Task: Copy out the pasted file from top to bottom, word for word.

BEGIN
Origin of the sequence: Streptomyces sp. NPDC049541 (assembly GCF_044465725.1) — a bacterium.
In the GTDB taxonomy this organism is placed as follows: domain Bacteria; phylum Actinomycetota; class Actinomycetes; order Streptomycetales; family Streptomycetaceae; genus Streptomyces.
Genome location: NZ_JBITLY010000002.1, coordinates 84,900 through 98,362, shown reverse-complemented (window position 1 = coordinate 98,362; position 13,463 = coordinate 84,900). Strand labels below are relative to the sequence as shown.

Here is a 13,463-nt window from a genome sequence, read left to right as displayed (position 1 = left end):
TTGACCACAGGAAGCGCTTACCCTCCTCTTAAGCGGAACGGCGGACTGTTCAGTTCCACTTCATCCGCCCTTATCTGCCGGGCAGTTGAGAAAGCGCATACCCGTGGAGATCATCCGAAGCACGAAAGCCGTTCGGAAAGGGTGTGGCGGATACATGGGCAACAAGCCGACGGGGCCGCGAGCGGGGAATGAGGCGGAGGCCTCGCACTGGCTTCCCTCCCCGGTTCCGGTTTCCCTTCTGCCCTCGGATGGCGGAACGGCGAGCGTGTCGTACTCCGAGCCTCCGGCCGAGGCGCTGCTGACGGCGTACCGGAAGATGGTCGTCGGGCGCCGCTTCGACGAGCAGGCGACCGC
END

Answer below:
Origin of the sequence: Streptomyces sp. NPDC049541 (assembly GCF_044465725.1) — a bacterium.
In the GTDB taxonomy this organism is placed as follows: domain Bacteria; phylum Actinomycetota; class Actinomycetes; order Streptomycetales; family Streptomycetaceae; genus Streptomyces.
Genome location: NZ_JBITLY010000002.1, coordinates 84,900 through 98,362, shown reverse-complemented (window position 1 = coordinate 98,362; position 13,463 = coordinate 84,900). Strand labels below are relative to the sequence as shown.

Here is a 13,463-nt window from a genome sequence, read left to right as displayed (position 1 = left end):
TTGACCACAGGAAGCGCTTACCCTCCTCTTAAGCGGAACGGCGGACTGTTCAGTTCCACTTCATCCGCCCTTATCTGCCGGGCAGTTGAGAAAGCGCATACCCGTGGAGATCATCCGAAGCACGAAAGCCGTTCGGAAAGGGTGTGGCGGATACATGGGCAACAAGCCGACGGGGCCGCGAGCGGGGAATGAGGCGGAGGCCTCGCACTGGCTTCCCTCCCCGGTTCCGGTTTCCCTTCTGCCCTCGGATGGCGGAACGGCGAGCGTGTCGTACTCCGAGCCTCCGGCCGAGGCGCTGCTGACGGCGTACCGGAAGATGGTCGTCGGGCGCCGCTTCGACGAGCAGGCGACCGC